Task Breakdown the activity or task is broken down into steps which are individually and slowly presented Distraction the use of singing, holding items, gentle touch and talking to distract a resident from a distressing situation
Share an example of how you might use task breakdown when assisting a resident with oral care . . . How might you distract a resident so that you can proceed with oral care ?.
20
Communication Techniques for Oral Care
Hand-Over-Hand the caregivers hand is placed over the residents hand to guide the resident through the activity Rescuing a second caregiver enters a situation and offers to help the resident by taking over for the initial caregiver
Have you ever used this technique? How did it work? For residents with dementia, have you ever used this technique? Share an example when it worked.
21
Communication Techniques for Oral Care
Bridging to improve sensory connection and task focus, the resident holds the same object while the caregiver carries out the activity Chaining the caregiver starts an activity and the resident completes it
Have you ever used this technique? How did it work? Have you used a different object? Its cueing or prompting with an additional jumpstart of showing. Have you ever used it for oral care?
22
Resource Tools
23
Resource Tools
24
Resource Tools
  • Halton Region Health Departments Dental Health
    Division has developed an extensive oral care
    education program called K.I.S.S. for LTC
    staff
  • to assist staff to develop better oral care
    techniques
  • with full explanations and picture-based
    step-by-step instructions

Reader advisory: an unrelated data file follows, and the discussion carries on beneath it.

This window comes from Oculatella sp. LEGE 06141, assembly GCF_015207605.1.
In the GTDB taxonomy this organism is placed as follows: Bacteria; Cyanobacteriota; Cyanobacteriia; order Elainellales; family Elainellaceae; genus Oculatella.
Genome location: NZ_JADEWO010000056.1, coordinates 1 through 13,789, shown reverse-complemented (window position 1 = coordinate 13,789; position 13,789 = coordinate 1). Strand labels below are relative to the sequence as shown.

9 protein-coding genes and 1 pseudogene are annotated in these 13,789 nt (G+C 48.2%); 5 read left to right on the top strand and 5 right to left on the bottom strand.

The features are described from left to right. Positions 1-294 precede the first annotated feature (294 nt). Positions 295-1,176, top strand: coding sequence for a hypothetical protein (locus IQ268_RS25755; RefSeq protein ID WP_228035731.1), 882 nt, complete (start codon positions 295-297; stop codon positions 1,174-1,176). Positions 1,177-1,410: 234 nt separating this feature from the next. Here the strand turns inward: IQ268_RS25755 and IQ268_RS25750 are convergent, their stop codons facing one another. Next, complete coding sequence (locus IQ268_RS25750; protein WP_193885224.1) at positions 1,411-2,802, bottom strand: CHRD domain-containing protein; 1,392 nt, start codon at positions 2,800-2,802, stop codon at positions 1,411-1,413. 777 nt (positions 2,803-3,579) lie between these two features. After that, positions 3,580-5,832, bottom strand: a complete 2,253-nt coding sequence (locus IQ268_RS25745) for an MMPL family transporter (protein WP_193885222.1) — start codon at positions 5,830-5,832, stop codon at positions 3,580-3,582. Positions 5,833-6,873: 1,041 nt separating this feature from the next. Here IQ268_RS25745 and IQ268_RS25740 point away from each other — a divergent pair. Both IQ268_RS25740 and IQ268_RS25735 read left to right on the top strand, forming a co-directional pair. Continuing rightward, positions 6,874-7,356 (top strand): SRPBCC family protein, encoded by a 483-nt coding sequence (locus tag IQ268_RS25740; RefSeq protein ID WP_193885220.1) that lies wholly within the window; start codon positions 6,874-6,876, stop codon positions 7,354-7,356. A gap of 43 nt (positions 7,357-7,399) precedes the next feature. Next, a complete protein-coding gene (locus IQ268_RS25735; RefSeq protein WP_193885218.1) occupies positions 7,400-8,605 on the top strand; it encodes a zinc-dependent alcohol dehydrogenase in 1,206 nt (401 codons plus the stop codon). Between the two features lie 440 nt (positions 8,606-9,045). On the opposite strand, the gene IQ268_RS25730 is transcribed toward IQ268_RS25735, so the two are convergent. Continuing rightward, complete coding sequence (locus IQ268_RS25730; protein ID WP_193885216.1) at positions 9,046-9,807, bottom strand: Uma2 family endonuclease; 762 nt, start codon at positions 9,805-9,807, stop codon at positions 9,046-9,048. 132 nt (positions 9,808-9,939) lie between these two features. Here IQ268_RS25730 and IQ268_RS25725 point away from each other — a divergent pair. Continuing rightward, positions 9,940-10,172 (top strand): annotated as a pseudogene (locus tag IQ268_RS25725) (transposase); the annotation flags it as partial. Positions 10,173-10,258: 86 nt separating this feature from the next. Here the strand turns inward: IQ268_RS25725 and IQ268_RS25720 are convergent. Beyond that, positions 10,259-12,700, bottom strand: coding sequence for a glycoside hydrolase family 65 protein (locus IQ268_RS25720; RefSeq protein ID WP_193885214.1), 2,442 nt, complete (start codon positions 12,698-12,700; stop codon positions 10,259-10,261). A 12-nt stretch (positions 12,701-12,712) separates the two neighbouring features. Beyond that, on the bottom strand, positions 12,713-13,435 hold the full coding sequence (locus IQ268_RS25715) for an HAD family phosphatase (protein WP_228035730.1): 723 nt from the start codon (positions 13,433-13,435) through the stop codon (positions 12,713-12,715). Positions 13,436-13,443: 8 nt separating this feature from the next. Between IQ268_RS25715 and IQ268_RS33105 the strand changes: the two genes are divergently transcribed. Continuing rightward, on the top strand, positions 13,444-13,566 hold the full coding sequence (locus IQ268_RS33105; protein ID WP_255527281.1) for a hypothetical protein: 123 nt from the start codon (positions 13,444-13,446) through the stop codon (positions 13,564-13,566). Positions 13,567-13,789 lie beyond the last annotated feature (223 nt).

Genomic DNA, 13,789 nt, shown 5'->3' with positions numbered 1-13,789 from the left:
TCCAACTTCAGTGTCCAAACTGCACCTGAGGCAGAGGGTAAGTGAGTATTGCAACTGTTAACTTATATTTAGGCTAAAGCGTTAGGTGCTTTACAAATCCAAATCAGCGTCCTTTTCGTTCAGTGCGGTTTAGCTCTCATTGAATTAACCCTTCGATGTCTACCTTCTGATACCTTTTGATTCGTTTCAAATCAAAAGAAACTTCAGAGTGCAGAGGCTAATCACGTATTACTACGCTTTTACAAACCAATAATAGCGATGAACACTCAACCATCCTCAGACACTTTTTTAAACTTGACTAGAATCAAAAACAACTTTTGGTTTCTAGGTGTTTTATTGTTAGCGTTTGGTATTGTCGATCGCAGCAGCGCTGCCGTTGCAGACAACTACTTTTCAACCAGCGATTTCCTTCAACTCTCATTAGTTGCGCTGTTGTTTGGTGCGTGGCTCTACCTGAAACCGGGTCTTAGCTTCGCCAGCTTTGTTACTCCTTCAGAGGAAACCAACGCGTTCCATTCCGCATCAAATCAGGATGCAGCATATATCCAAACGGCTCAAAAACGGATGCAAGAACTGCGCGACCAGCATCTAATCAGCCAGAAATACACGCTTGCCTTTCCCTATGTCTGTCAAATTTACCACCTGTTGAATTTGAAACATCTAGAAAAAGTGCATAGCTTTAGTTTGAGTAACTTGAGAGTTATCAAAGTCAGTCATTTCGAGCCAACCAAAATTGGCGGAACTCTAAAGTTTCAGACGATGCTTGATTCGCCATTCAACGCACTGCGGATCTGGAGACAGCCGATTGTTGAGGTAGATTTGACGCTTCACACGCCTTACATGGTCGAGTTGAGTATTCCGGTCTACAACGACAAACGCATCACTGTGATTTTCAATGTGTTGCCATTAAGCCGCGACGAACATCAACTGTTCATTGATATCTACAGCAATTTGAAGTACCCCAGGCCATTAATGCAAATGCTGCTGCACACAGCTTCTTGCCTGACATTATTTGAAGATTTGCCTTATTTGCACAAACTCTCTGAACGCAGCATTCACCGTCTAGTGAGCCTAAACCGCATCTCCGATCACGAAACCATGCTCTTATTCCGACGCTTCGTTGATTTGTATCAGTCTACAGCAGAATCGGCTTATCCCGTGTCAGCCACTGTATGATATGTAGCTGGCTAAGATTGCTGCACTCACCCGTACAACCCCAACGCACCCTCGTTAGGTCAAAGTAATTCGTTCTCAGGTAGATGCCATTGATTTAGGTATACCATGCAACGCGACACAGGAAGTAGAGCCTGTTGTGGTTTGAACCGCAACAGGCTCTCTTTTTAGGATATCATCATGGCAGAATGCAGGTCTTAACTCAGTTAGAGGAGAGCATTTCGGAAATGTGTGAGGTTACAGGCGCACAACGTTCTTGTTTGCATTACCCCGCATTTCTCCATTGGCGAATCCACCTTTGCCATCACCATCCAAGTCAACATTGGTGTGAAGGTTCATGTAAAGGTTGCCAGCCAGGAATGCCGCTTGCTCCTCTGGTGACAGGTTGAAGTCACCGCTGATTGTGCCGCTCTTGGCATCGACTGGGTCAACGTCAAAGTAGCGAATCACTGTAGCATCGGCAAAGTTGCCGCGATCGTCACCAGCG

25
Resources
  • Canadian
  • The Registered Nurses Association of Ontario
    (2008) . Oral health. Nursing assessment and
    interventions. Toronto, ON Author. www.rnao.org
    (Recommendations Fall 2007).
  • The Registered Nurses Association of Ontario and
    Halton Region Health Department (Summer 2007).
    Oral care for resident with dementia
    (DVD)Toronto, ON Author. www.rnao.org or phone
    Dir (416) 907-7965 Fax(416) 907-7962 15
    CDN
  • ML van der Horst (April 2007). The BP Blogger.
    Myth busting The mouth issue. Monthly
    newsletter for LTC that dispels care myths with
    evidence from best practice guidelines. Available
    at www.rgpc.ca
  • Halton Region Health Department (2006). Dental
    health manual for LTC home staff. Halton oral
    health outreach project. Oakville, ON Author.
  • Centre for Community Oral Health- Long Term Care
    Fact Sheets. Nov 2006 www.umanitoba.ca/faculties/
    dentistry/ccoh
  • Best Practice Coordinators in Long-Term Care
    Initiative Central South/South West (February
    2008). Best Practices Approach to Oral Care
    Resource Kit. www.rgpc.ca
  • Oral Care.ca www.oralcare.ca

26
Resources
  • Others
  • The University of Iowa College of Nursing (2002).
    Oral hygiene care for functionally dependent and
    cognitively impaired older adults.
    Evidence-based practice guideline. Iowa City,
    Iowa Author/Gerontological Nursing Interventions
    Research Center. www.nursing.uiowa.edu
  • Joanna Briggs Institute (2004). Oral hygiene
    care for adults with dementia in residential aged
    care facilities. Best Practice, 8(4). Adelaide,
    Australia Author. www.joannabriggs.edu.au

27
References
  • Fallon, T., Buikstra, E., Cameron, M., Hegney,
    D., Mackenzie, D., March, J., Moloney, C.,